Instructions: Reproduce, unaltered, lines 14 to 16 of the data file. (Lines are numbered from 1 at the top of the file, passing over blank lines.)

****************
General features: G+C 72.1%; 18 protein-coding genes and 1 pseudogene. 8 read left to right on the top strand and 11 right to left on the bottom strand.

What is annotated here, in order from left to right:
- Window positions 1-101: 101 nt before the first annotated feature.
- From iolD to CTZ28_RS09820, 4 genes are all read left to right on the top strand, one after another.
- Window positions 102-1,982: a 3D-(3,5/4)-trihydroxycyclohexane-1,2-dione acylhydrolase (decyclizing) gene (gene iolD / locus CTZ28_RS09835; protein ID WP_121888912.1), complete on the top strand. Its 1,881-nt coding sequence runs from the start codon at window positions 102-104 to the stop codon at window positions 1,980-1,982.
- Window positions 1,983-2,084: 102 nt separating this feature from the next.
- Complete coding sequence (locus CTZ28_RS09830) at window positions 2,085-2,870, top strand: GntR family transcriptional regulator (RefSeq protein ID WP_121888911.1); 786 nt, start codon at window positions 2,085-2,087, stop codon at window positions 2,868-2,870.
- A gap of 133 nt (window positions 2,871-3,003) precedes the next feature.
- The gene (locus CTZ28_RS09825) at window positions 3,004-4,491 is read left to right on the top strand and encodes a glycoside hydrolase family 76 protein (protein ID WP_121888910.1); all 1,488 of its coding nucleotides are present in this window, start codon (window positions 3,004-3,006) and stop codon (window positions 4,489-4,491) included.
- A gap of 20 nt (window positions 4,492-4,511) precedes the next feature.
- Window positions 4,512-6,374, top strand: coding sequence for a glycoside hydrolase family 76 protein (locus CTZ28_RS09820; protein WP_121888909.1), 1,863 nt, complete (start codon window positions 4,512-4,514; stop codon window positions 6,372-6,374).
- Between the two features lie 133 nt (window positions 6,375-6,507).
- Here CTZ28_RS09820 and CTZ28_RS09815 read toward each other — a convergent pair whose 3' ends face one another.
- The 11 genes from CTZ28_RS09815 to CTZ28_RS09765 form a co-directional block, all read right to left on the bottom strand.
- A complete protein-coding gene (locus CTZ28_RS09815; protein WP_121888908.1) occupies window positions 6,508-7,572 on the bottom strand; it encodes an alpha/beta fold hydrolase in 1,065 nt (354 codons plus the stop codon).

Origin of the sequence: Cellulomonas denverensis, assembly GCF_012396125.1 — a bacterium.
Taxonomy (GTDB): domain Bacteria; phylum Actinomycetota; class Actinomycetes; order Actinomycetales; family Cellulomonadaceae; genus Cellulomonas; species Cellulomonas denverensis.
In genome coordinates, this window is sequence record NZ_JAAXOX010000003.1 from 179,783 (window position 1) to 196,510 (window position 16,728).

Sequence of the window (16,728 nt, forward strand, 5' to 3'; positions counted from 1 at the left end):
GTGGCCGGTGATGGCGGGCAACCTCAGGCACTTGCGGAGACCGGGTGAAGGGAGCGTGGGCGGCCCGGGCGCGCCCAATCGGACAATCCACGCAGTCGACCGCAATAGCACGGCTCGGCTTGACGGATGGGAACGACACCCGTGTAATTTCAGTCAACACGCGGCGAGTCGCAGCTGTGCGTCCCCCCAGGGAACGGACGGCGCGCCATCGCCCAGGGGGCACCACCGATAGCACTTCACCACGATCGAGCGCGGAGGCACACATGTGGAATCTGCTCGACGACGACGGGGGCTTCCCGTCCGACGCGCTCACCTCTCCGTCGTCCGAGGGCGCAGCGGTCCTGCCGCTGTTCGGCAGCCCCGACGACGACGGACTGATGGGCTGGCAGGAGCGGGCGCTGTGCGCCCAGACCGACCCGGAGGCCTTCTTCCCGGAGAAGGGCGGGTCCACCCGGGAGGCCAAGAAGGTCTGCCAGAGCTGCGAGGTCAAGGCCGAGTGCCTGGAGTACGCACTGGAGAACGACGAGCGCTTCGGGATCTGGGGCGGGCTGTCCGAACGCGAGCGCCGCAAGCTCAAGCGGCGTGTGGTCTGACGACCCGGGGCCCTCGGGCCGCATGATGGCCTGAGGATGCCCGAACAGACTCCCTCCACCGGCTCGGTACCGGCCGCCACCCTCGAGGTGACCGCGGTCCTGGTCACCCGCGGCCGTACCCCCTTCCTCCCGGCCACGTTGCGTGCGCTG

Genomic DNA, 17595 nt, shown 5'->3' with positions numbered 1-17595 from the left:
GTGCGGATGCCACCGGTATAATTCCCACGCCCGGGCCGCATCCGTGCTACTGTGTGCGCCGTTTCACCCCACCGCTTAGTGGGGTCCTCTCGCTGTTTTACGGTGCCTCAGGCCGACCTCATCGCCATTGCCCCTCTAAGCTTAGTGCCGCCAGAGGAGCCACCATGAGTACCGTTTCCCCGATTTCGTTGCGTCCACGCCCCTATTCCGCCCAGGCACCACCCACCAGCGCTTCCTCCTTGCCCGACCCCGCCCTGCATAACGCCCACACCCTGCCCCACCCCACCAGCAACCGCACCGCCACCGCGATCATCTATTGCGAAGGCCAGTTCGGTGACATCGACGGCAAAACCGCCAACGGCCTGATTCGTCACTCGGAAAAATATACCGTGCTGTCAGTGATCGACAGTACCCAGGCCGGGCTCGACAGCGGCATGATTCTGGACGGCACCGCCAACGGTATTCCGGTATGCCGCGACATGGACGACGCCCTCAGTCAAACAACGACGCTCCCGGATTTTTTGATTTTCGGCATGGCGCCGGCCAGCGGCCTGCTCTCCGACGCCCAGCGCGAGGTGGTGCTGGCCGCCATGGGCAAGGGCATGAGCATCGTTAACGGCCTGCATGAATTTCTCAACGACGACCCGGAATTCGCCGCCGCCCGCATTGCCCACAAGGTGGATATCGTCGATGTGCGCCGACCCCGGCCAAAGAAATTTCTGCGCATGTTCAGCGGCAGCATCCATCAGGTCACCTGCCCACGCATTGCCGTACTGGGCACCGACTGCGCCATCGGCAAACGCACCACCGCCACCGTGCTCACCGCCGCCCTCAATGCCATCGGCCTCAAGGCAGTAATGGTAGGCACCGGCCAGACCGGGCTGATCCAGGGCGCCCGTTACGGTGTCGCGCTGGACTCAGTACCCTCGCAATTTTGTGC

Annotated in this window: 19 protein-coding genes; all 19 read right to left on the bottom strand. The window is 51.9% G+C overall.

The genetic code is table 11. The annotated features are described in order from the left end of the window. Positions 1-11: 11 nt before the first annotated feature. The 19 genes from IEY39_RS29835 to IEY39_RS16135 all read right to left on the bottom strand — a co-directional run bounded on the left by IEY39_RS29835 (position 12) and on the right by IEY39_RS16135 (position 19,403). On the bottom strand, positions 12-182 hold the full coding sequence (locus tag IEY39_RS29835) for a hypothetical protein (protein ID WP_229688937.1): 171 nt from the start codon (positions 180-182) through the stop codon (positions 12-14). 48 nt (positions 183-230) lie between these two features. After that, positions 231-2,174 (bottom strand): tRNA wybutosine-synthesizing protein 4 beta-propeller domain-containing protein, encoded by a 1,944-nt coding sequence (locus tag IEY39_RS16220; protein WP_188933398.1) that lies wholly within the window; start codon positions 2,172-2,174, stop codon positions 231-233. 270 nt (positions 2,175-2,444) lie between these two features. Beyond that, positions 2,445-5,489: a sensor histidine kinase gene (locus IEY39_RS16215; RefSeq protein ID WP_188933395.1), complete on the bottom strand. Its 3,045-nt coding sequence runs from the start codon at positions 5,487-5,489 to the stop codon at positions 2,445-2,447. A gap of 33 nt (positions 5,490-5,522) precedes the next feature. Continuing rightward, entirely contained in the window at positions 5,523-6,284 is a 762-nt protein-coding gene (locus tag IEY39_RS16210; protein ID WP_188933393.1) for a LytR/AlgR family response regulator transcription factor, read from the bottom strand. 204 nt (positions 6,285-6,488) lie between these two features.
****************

- The 11 genes from CTZ28_RS09815 to CTZ28_RS09765 form a co-directional block, all read right to left on the bottom strand.
- A complete protein-coding gene (locus CTZ28_RS09815; protein WP_121888908.1) occupies window positions 6,508-7,572 on the bottom strand; it encodes an alpha/beta fold hydrolase in 1,065 nt (354 codons plus the stop codon).

Origin of the sequence: Cellulomonas denverensis, assembly GCF_012396125.1 — a bacterium.